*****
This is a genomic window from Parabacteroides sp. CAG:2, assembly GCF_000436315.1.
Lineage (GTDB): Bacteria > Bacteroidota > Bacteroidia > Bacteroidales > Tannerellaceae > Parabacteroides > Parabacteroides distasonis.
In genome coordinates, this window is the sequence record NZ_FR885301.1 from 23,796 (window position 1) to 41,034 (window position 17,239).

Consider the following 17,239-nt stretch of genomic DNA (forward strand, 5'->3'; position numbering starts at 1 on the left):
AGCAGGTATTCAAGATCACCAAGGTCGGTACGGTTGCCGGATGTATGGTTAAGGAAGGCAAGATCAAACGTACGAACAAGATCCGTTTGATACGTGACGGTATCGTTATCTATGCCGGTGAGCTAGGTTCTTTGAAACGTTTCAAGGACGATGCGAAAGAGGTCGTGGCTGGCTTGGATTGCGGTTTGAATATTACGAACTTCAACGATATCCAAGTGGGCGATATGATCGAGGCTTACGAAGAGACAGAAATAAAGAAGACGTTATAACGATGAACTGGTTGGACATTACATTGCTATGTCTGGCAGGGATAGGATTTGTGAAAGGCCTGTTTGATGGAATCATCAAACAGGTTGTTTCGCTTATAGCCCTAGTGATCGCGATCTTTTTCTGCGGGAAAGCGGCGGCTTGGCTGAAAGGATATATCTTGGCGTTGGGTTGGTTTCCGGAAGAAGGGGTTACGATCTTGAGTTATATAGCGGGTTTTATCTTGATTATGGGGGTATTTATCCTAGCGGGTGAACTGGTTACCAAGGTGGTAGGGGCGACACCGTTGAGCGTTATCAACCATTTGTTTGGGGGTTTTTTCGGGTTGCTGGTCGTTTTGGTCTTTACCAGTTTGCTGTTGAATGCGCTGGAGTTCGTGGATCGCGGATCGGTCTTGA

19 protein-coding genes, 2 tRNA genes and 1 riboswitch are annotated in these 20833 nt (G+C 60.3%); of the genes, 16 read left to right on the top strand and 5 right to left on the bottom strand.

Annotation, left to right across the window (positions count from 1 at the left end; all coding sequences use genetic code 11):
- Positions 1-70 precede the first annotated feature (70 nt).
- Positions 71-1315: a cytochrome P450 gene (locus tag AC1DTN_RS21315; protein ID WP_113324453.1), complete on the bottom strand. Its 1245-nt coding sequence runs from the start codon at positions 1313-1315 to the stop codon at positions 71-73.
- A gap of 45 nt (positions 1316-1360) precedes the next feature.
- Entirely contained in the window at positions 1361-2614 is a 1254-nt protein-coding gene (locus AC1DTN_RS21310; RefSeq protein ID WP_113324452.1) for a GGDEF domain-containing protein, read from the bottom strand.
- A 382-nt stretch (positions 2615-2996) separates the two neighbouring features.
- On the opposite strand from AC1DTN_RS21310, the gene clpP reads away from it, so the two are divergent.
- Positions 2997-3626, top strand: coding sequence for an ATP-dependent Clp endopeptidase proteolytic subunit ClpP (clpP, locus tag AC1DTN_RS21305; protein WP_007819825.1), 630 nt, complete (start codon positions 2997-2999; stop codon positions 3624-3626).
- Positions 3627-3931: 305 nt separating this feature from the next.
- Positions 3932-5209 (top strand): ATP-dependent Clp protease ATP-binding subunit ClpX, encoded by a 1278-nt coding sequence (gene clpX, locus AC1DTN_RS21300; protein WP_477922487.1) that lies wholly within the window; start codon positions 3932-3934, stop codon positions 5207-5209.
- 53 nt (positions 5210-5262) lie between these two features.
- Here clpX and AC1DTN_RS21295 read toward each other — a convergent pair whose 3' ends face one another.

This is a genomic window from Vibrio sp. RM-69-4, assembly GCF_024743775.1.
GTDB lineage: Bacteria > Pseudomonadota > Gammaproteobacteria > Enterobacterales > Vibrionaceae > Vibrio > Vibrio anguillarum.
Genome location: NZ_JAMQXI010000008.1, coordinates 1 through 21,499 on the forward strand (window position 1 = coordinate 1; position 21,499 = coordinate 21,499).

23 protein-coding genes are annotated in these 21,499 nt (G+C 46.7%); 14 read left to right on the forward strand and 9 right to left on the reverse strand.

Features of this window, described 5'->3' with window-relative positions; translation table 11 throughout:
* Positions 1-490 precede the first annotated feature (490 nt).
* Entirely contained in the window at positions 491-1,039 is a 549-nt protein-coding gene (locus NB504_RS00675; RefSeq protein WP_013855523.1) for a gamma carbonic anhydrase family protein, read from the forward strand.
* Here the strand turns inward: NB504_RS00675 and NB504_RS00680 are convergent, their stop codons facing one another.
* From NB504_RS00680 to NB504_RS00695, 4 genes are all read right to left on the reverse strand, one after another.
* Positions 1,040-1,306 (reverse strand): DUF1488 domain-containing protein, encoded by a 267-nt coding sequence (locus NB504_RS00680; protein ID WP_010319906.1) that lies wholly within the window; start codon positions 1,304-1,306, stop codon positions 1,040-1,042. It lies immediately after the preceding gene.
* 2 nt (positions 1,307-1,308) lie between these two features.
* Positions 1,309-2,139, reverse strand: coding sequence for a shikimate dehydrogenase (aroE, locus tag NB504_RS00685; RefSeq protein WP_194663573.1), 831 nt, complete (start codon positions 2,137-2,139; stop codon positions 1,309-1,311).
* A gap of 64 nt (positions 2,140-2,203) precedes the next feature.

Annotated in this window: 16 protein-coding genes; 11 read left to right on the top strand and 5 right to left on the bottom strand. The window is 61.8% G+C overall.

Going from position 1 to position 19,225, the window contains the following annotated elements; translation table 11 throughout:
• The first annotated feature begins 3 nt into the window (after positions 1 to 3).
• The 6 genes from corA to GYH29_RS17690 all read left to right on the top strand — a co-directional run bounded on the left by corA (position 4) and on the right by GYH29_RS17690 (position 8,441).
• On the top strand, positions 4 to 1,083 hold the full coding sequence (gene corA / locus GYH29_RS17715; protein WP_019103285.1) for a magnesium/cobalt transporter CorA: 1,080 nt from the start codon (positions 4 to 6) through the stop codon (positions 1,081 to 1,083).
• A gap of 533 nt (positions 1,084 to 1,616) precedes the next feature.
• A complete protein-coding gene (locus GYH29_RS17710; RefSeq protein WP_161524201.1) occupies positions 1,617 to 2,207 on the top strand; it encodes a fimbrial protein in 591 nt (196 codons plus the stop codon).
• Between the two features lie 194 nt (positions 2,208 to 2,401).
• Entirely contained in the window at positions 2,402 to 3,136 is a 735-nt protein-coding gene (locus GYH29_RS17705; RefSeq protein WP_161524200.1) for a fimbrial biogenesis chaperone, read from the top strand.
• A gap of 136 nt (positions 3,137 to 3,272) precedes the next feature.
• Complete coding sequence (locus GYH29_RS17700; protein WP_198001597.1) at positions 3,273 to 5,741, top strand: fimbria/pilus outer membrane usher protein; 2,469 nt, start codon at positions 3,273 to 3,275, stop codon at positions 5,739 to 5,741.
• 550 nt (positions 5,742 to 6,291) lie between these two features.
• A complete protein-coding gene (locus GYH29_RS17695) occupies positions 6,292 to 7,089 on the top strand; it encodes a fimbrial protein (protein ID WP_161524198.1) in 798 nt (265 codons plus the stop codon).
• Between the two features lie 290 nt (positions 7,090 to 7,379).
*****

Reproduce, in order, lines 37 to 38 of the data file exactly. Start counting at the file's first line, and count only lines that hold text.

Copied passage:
• A gap of 533 nt (positions 1,084 to 1,616) precedes the next feature.
• A complete protein-coding gene (locus GYH29_RS17710; RefSeq protein WP_161524201.1) occupies positions 1,617 to 2,207 on the top strand; it encodes a fimbrial protein in 591 nt (196 codons plus the stop codon).